Have to agree - much cleaner rolls with traditional grip -- but switched to matched grip - easier to reach all parts of the kit (especially for an old guy like me).I've always had a decent roll since the junior high. In switching to fully matched grip the past 2 yrs....lost a bit of it. So a good reminder to keep mixing in the traditional grip from time to time....and those rolls. My rolls are considerably cleaner with traditional grip. That probably won't ever change.
Exactly. I made the switch 2 yrs ago to be able to play large concert tom kits. That just was too hard at my age with traditional. At the same time I don't want to lose any of that fine finger control with my traditional left hand. So a couple sessions a month keep it fluid. You see many clips of the older jazz/fusion drummers shifting grips in the middle of their songs. Depends what they needed right then. Matched grip is so much easier for me to play left hand rim shots on both snare and small tom. I've never been very accurate doing that with traditional.Have to agree - much cleaner rolls with traditional grip -- but switched to matched grip - easier to reach all parts of the kit (especially for an old guy like me).
The forearm pumping technique is needed to play very fast doubles and leads directly to the same forearm pumping used to play a closed roll. Check out Bill Bachman’s explanation of the three techniques needed to play an open roll depending on tempo.A teacher I studied with really opened my eyes with her approach to open and closed rolls - that they are two mostly separate techniques. The closed roll is not a continuation of, or the next step in learning the open roll. She taught that the open roll is primarily wrist and fingers with very little forearm involvement, and the closed roll is just the opposite. It worked very well for me, and the more I watched players of all genres I found that that's what they were doing as well.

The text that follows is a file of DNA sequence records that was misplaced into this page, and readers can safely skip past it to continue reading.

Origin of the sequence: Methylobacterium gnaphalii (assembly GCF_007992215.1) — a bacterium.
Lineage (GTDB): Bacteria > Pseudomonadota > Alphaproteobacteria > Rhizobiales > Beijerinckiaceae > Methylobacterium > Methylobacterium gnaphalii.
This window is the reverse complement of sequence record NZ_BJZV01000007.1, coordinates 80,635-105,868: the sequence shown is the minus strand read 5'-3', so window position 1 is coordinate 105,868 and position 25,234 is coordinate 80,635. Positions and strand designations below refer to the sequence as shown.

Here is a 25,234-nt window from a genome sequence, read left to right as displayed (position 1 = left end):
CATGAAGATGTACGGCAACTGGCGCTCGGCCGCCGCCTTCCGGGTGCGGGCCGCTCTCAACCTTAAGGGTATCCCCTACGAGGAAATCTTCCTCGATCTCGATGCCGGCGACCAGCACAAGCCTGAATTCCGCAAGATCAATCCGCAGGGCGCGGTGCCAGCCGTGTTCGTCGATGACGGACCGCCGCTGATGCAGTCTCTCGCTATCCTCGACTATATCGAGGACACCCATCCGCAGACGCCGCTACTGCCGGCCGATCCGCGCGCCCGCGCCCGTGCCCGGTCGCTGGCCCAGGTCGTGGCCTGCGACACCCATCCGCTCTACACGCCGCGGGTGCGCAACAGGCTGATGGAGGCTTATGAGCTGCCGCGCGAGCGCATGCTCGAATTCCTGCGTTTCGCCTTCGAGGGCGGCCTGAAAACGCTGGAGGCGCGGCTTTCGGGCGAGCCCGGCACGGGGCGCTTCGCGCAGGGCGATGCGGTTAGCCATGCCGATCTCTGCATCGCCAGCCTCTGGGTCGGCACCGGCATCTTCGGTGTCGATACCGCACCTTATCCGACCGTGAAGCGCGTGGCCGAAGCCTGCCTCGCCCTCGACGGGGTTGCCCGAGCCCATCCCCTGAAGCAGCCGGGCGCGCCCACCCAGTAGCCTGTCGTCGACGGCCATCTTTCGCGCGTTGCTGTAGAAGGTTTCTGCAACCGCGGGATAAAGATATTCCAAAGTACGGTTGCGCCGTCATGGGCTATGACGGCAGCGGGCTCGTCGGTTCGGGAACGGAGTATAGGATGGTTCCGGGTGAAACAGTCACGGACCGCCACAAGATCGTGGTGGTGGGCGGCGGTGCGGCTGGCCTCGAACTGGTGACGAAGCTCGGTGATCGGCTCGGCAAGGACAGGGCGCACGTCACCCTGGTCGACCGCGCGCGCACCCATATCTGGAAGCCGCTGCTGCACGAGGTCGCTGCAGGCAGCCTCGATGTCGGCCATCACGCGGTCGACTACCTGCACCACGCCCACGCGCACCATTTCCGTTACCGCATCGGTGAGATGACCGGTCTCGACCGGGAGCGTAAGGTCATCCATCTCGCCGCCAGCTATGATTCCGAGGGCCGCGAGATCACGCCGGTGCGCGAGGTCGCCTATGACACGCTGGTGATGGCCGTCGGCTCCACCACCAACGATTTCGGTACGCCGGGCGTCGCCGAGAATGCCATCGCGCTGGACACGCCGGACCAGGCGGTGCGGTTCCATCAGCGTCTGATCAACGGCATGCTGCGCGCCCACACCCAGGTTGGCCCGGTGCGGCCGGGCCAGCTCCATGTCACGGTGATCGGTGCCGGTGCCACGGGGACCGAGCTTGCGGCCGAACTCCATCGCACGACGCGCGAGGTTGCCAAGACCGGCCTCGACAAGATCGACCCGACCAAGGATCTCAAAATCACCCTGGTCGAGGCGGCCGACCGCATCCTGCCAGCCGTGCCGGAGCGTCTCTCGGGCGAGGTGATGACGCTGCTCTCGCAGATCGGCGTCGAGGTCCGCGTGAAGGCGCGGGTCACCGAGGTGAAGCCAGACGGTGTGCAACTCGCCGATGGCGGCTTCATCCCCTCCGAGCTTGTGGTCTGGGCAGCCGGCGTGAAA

This was my first thought when I saw this thread. Yea, I can definitely play a roll. Every high school football game, just me and the trumpet player were the opening act. Him playing the anthem, and me holding that roll through the whole thing. Fortunately, he was a great trumpet player and it was fun. And yes, I used crescendos when the rockets glared and bombs burst in the air.Obviously, by asking this question, you've never played our national anthem.
Alex Duthart eh?I can play a solid roll, press, closed and open but I was in pipe and drum corps so had to dial it in for that.
I agree with your last paragraph entirely which was concise and well written.
You are a drummer; learn how to do a decent roll.
The difference is that the double stroke roll, even with forearm pumping, utilizes much more wrist and fingers than the technique for a closed roll. Still two different techniques.The forearm pumping technique is needed to play very fast doubles and leads directly to the same forearm pumping used to play a closed roll. Check out Bill Bachman’s explanation of the three techniques needed to play an open roll depending on tempo.